Meet Mumbai stand-up comedian Sorabh Pant's new hero
Funnyman Sorabh Pant's hero in his new book, Pawan: The Flying Accountant, is a six-foot humanoid who doesn't believe in using his powers to fight wars
How did the opening account by Lord Mountbatten take shape?
The prologue where Lord Mountbatten talks about an invincible humanoid that rescues India's future freedom fighters is not something you'd find in a history book, because it's fictional. Nothing in the novel is actual history. It is set in an India (and China) that is an alternative reality. All relations to characters living or dead are purely ridiculous.
So, tell us a bit about the plot.
The story of Pawan is that of a reluctant hero who doesn't believe in war or even countries. He thinks that borders are a man-made conspiracy to make him pay for visas. He doesn't want to fight or use his powers but be left alone to read his books, brood about life, and drink rum. Despite that, he's dragged into a war that is not entirely his. He is invincible but doesn't want to be. So, he keeps trying to kill himself - and failing, which frustrates him. The story and the climax are about him coming to terms with his truth.
What about the research?
The novel is a sci-fi fantasy. It also features a life-like Chinese robot dragon warring with an Indian superhero. A large part is set in Arunachal Pradesh amidst Indo-China strife. It borrows from mythology, history and today's world. So, I needed to know a lot to get the story right, like the origins of Pawan, the powers of the Chinese dragon, Indo-China relations, Tibet, POVs on both sides, and current affairs. Because, no matter what we believe, wars are fought when both sides think they are right.
It took five years to get the tone right; this was interspersed with me getting distracted with stand-up and earning money to raise two kids. My hero is an accountant, and I needed some world-class puns on accountants. It took 11 tries - the number of attempts an average CA takes to clear the examinations.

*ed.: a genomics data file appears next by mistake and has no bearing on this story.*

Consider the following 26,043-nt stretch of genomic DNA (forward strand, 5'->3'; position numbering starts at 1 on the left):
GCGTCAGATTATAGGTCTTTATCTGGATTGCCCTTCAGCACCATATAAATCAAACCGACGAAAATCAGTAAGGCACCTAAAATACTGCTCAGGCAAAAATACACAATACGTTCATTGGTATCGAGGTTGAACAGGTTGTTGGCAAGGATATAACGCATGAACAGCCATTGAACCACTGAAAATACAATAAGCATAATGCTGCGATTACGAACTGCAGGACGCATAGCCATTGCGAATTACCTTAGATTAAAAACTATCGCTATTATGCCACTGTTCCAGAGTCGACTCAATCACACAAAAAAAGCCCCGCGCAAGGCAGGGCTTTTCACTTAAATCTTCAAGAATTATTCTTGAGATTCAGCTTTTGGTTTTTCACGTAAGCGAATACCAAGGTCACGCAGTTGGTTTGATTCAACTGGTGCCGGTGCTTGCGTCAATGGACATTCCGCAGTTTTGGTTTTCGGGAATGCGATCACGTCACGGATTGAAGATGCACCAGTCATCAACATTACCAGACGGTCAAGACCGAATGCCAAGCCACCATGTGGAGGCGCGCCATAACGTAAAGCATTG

How did you go from being a stand-up comic to writer?
Writing novels involves emotional input. You have to know what your characters feel. Writing stand-up involves mental input. You have to be funny. Both are feeding off each other now. My stand-up is getting more emotional and my novels are finding jokes in unlikely places. The story in Pawan has a lot of darkness. But being a comic, I ensured that every page has something to make you laugh, or smile. As a comedian whose work ends at 11 pm and starts at 10 am, it took a lot of readjusting of the alarm clock to work!
Pawan: The Flying Accountant releases in Mumbai on November 30
A line to introduce your book at your show would be... Hey guys - if you aren't sick of my stand-up for two hours, please pick up my novel and get sick of me for another nine.
If made into a movie, who should play the hero? Ayushmann Khurrana and Vir Das gave wonderful feedback for the novel - so they have dibs. Though, they may need special FX to play a six-foot-five humanoid!
Fiction or non-fiction?
Fiction is my novel. Non-fiction is my stand-up. Fantasy is my love life.
If you came face to face with your hero, you would...
I'd offer him food and rum, and ask him about how humans are the worst species. Or, for insight into GST. Either topic would get him going for a few hours.
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